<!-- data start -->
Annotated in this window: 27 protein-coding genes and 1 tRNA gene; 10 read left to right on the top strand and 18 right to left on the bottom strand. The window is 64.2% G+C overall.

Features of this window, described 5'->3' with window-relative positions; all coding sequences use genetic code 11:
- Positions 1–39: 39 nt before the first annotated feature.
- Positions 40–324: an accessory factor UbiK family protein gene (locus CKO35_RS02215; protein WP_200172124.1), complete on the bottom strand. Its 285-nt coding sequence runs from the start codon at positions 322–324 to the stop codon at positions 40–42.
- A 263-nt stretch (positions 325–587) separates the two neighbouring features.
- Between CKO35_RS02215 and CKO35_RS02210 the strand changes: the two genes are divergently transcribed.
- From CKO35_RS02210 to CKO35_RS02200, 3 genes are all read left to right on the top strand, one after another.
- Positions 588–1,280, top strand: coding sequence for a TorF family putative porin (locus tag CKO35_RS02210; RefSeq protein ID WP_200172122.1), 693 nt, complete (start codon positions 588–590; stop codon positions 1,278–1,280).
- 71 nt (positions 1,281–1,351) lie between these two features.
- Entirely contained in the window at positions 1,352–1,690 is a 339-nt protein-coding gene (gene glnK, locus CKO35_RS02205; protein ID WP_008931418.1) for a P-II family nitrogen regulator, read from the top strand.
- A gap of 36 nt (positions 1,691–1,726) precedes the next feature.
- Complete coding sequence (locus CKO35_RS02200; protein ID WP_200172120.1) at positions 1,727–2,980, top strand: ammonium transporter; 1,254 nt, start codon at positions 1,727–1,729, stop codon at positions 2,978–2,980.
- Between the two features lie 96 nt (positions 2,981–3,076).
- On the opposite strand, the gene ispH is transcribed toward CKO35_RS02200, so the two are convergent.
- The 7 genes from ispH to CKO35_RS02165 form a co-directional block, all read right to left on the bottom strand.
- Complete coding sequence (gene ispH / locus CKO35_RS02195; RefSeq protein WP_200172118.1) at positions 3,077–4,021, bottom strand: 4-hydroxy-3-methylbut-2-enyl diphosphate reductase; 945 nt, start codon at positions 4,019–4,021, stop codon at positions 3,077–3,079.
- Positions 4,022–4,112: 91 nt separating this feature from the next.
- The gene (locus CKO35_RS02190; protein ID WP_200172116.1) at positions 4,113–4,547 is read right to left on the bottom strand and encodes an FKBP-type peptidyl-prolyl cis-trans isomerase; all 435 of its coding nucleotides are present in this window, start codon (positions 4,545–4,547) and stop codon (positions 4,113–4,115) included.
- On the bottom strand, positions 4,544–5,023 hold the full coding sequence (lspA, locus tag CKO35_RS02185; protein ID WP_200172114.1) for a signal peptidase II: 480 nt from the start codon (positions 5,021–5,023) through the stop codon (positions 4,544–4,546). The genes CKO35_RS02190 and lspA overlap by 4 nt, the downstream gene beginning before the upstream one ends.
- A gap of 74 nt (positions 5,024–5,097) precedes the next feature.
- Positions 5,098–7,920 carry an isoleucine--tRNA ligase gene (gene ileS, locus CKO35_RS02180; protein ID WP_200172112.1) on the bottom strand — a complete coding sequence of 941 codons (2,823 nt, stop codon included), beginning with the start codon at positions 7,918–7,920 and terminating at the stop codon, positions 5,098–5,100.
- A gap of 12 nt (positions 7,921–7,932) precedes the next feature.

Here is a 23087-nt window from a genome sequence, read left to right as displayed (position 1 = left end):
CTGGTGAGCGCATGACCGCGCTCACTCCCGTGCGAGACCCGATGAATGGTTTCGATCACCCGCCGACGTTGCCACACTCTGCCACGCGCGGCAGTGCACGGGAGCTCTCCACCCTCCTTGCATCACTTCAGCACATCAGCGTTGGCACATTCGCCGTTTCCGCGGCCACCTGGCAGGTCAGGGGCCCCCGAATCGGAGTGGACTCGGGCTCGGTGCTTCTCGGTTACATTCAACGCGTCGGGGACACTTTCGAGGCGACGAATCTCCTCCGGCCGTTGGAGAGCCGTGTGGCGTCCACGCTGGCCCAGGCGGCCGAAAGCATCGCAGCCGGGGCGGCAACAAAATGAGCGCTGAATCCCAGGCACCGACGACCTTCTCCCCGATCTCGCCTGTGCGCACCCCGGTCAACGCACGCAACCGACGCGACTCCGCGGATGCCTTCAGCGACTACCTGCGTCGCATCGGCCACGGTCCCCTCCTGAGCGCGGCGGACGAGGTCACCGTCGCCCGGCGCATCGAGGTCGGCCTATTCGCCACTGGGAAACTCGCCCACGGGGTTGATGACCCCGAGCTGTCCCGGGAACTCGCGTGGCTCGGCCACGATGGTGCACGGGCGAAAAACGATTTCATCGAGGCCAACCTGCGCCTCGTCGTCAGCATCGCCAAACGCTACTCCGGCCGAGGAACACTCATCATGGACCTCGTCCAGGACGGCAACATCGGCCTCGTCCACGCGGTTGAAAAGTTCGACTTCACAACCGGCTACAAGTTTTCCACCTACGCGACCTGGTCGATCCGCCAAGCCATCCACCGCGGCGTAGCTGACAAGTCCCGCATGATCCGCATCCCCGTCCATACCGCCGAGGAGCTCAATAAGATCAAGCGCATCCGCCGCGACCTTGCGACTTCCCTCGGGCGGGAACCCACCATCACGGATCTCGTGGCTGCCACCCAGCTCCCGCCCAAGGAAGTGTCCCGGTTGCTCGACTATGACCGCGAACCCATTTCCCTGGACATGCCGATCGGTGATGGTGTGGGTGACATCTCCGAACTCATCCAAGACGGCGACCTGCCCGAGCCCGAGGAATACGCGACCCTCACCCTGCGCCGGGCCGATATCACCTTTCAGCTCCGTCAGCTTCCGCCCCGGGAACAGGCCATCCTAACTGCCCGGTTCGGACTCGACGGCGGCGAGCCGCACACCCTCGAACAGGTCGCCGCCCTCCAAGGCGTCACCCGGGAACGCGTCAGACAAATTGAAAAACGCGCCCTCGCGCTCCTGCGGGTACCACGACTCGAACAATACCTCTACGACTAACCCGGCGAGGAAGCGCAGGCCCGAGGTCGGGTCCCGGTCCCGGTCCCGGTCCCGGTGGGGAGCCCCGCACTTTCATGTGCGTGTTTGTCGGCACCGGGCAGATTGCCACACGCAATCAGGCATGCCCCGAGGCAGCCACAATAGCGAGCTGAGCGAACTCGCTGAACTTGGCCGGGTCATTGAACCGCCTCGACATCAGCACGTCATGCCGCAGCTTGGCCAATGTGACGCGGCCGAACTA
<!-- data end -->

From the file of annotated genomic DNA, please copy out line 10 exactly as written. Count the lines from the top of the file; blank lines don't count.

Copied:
- Entirely contained in the window at positions 1,352–1,690 is a 339-nt protein-coding gene (gene glnK, locus CKO35_RS02205; protein ID WP_008931418.1) for a P-II family nitrogen regulator, read from the top strand.